CENTENNIAL, Colo.--The Colorado Avalanche's 2017 development camp marks the third-straight year in which prospects have taken the ice at Family Sports Center to work on their skills with the team's coaches and consultants.
There have been tweaks to the program in that time. From simply doing power skating to adding a little skill work to a focus on positional development, the Avs' annual summer camp has evolved and changed year to year.
The off-ice focus on nutrition, fitness and healthy living is still there, but the amount of time the players have been on the ice has been noticeable.
Not that any of the 22 prospects and invitees are complaining.
"Last year, we went to the Broncos facility quite a bit and did a lot of testing and running and things like that," said forward Tyson Jost, who is at his second Avs development camp after being picked 10th overall by the club at the 2016 draft. "This year, they're focusing a little more on on-ice skills and with [skating consultant] Tracy [Tutton] and power skating and things like that. I think that is awesome. They're focusing on the little things that you need to do in a game.
"It's fun for us, because we love being on the ice."
Newcomer Denis Smirnov also noticed all the time spent on one of the two ice sheets at Colorado's practice facility. He is going to take what he's learned this week back to his homeland in Russia where he'll train for the next couple months before returning to Penn State for his sophomore season.
"Just stuff that I've never paid attention to much. I've obviously skated a lot with a lot of skating coaches, so some of the stuff I'm familiar with, but everything is interesting," said Smirnov, who was picked by the Avalanche in the sixth round of Saturday's NHL Draft in Chicago. "Some things I can use in my game in the future."
Video: Smirnov talks about Avs Development Camp
It's not just the finer points of hockey and how to be a professional that the players are gaining wisdom on.
For many of the foreigners, it's learning the language that is spoken in NHL practices. Such is the case for Czech Republic goaltender Petr Kvaca, the 114th overall pick at the 2017 draft.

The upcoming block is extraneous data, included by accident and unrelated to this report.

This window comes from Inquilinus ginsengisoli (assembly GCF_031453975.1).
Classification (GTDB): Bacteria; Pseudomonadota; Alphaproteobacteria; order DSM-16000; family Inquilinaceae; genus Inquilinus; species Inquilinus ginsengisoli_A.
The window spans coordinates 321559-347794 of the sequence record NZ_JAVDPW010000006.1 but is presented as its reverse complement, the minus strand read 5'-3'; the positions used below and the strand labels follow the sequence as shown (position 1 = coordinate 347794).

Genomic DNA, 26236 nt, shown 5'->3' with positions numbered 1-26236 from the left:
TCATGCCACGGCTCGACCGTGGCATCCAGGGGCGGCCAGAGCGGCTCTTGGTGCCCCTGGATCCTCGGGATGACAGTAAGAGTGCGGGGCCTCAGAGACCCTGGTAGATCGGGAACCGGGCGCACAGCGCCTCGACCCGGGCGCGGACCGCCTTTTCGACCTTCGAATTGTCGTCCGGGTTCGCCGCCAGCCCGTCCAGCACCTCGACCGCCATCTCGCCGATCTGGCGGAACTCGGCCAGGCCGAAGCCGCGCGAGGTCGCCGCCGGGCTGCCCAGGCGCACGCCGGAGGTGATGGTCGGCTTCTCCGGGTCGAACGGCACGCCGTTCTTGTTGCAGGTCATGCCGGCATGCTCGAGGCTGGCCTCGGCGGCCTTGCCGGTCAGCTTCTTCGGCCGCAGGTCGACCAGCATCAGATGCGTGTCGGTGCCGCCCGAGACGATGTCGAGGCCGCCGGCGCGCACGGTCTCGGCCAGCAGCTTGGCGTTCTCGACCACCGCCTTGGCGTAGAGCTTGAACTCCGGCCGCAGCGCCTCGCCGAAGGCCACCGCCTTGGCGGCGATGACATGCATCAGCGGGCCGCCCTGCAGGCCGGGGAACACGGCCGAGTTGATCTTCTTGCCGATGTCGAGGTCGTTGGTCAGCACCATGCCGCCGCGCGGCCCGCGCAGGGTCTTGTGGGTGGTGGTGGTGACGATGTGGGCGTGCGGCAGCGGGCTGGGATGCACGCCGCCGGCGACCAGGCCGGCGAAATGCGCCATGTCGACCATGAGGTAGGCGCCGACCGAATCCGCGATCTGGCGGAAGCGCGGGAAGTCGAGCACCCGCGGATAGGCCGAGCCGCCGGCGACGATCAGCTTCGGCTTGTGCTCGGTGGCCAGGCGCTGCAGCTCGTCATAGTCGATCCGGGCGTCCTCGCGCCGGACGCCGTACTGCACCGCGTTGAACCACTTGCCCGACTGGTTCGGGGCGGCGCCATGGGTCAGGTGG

"English, maybe," Kvaca said with a laugh when asked what has been one of the best things he's learned over the past two days. "Also, skating before the net and a lot of new things in [the] gym. It's good for me."
Learning a new dialect is a process, no matter what tongue it is. That is something that Russian defenseman Andrei Mironov has been dealing with during his first practices in an Avalanche jersey this week.
On the ice, Mironov understands how the sport is being taught by development consultants Adam Foote and Brett Clark. Off the ice however, he needs a little assistance from Smirnov, a fellow Moscow native, who has helped with interpretations.
"Just translating everything," Smirnov said of how he and Mironov have formed a Russian duo this week. "We went to a meeting yesterday and I had to translate it to him and explain everything; how the schedule works. He's trying to learn and is doing his best. Hopefully he won't need me next year."
Video: Jost on attending his second camp
Development camp is all about giving the prospects the tools to get better. What they do after is up to them.
A strong summer session won't necessarily help any of the players make the Avalanche's roster next year, but it can make them better hockey players if they keep working on the lessons that have been taught.
Jost has first-hand experience as he followed up his development camp last year with a strong freshman campaign at the University of North Dakota, a silver medal with Team Canada at the World Junior Championship and time in the NHL with Colorado late in the season.
"I can take the things that I learned last year and bring those here and take the things that I've learned here and kind of combine them together and take them into [training] camp next year," Jost said.
"I want to make an impact next year for the Avs and crack that lineup. I'm excited to do that. I'm just going to have a good summer, and it starts here at development camp."
Wednesday was the last day of the Avalanche's two-a-day ice sessions, as Colorado will only hold morning power skating and skill development on Thursday to close out the camp. After that, the prospects will disperse across the globe and work with their various trainers to tune their game and be ready to compete with the veterans come September.
That's when the real skill and talent will be displayed as jobs are on the line.